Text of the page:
IE 11 is not supported. For an optimal experience visit our site on another browser.

Ohio State wrestlers disagree over whether Jim Jordan knew of abuse

Some wrestlers who are defending Rep. Jim Jordan also say it would have been difficult for him not to hear the locker-room talk about Dr. Strauss.
House Judiciary Committee Takes Deposition From FBI Agent Peter Strzok
Rep. Jim Jordan, R-Ohio, speaks to members of the media on Capitol Hill in Washington on June 27, 2018.Al Drago / Bloomberg via Getty Images

Former Ohio State wrestlers who say they were molested or made to feel uncomfortable by team doctor Richard Strauss disagree over whether their former assistant coach, Jim Jordan, turned a blind eye to the alleged abuse. Some say Jordan knew or should have known about Strauss' alleged inappropriate behavior, which they say ranged from long showers with the team to sexual abuse during appointments, because it was the talk of the locker room. Others maintain that Jordan would have protected them if he had known.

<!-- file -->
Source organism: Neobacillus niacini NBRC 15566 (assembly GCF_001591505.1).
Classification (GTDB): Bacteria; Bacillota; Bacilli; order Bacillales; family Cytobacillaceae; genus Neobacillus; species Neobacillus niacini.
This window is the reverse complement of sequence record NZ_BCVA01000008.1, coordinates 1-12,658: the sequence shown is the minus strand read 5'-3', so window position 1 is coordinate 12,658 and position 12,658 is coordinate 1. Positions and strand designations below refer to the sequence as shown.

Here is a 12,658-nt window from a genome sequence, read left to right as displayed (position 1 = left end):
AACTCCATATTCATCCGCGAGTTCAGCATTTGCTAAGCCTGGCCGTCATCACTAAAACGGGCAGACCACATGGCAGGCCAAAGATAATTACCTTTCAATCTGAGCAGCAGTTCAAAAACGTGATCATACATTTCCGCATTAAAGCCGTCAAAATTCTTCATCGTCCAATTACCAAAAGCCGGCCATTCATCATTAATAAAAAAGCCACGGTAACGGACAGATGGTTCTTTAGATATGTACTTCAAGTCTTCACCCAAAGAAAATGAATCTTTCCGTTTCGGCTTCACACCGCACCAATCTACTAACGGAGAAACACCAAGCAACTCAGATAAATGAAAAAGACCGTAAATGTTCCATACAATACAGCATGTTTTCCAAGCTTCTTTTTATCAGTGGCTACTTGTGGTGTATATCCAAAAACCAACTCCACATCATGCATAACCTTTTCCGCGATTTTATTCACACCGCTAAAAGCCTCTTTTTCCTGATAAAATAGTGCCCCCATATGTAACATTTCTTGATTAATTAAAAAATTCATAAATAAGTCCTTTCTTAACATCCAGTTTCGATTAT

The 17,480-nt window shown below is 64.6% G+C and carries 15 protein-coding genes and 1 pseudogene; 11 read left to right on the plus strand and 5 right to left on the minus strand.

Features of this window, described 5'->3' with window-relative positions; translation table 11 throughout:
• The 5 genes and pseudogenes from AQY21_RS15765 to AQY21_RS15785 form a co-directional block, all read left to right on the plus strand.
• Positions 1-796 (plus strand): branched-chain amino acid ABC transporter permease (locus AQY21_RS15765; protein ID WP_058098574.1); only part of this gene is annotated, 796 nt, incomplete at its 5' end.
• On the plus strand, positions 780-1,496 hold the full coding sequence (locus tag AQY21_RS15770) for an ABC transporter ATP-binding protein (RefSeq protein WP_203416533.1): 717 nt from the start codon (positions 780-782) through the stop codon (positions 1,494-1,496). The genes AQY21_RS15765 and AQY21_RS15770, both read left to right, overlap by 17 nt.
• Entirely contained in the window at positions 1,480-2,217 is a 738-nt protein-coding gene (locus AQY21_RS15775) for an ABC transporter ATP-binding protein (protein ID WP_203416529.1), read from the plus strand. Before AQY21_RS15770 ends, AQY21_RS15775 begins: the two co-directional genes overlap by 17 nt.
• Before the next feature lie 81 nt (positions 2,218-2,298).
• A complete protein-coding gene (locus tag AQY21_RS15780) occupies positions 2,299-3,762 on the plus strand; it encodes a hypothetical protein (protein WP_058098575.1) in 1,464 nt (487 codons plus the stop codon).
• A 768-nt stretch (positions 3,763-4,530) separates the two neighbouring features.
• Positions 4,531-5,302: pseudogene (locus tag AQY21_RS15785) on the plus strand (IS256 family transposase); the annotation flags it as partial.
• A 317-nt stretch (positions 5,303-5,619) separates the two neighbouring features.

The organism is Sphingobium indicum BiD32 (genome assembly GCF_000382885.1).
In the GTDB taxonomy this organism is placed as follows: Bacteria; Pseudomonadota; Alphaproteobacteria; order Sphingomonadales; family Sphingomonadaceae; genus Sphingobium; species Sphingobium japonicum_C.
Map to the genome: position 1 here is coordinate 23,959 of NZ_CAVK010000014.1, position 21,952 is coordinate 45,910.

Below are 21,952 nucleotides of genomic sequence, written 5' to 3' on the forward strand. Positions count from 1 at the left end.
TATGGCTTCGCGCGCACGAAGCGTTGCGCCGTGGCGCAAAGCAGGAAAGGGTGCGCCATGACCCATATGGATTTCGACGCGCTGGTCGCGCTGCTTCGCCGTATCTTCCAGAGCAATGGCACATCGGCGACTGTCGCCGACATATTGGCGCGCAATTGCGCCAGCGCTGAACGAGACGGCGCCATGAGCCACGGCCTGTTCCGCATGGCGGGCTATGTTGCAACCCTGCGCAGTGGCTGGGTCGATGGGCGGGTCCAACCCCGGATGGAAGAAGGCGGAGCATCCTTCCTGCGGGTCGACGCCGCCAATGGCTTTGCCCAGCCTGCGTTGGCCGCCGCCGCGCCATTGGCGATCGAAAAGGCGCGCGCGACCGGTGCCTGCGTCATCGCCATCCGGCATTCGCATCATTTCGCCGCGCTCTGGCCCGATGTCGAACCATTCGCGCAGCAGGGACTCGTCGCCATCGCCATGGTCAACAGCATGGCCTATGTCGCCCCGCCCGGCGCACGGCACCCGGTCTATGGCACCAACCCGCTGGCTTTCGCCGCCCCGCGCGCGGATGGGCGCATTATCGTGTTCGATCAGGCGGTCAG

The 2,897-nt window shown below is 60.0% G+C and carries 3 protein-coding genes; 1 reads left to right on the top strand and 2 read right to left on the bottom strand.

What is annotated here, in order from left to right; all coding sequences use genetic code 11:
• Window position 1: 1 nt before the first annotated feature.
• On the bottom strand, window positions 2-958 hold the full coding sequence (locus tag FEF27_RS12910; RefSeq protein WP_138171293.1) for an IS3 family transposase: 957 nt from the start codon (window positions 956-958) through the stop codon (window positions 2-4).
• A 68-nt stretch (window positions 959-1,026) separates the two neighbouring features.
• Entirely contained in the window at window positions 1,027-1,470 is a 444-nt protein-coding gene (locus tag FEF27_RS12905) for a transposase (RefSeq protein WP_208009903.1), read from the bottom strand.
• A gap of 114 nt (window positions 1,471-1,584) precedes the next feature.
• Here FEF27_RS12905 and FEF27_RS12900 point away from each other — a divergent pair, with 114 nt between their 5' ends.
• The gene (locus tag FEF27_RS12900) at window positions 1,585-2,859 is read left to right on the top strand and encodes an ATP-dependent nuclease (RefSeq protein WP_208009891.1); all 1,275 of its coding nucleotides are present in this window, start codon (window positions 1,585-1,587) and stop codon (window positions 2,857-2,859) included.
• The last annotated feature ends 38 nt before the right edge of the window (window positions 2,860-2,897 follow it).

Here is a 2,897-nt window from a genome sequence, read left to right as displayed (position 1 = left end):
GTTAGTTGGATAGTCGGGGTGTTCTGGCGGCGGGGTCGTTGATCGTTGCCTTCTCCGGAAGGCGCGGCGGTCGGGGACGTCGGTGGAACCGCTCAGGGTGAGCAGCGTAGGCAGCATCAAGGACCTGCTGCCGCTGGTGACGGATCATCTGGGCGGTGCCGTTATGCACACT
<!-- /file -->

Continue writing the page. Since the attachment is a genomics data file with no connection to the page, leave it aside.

Jordan, now a powerful Republican congressman and staunch supporter of President Donald Trump, has admirers in both groups.

But as Jordan firmly states that he did not know Strauss was allegedly abusing athletes when he was assistant coach at the university from 1986 to 1994 — and denies hearing locker-room banter about Strauss — former teammates who once cheered each other on are now at odds.

“Everybody loved Jimmy,” said Dunyasha Yetts, a former wrestler who said he told Jordan and former head coach Russ Hellickson when Strauss tried to take his pants down. “Not everybody loves that he’s now saying he didn’t know what Doc Strauss was doing. I used to insist that he or Russ come with me when Doc gave me physicals.”

Jordan’s defenders, though, say otherwise, including two former wrestlers who have spoken to NBC News.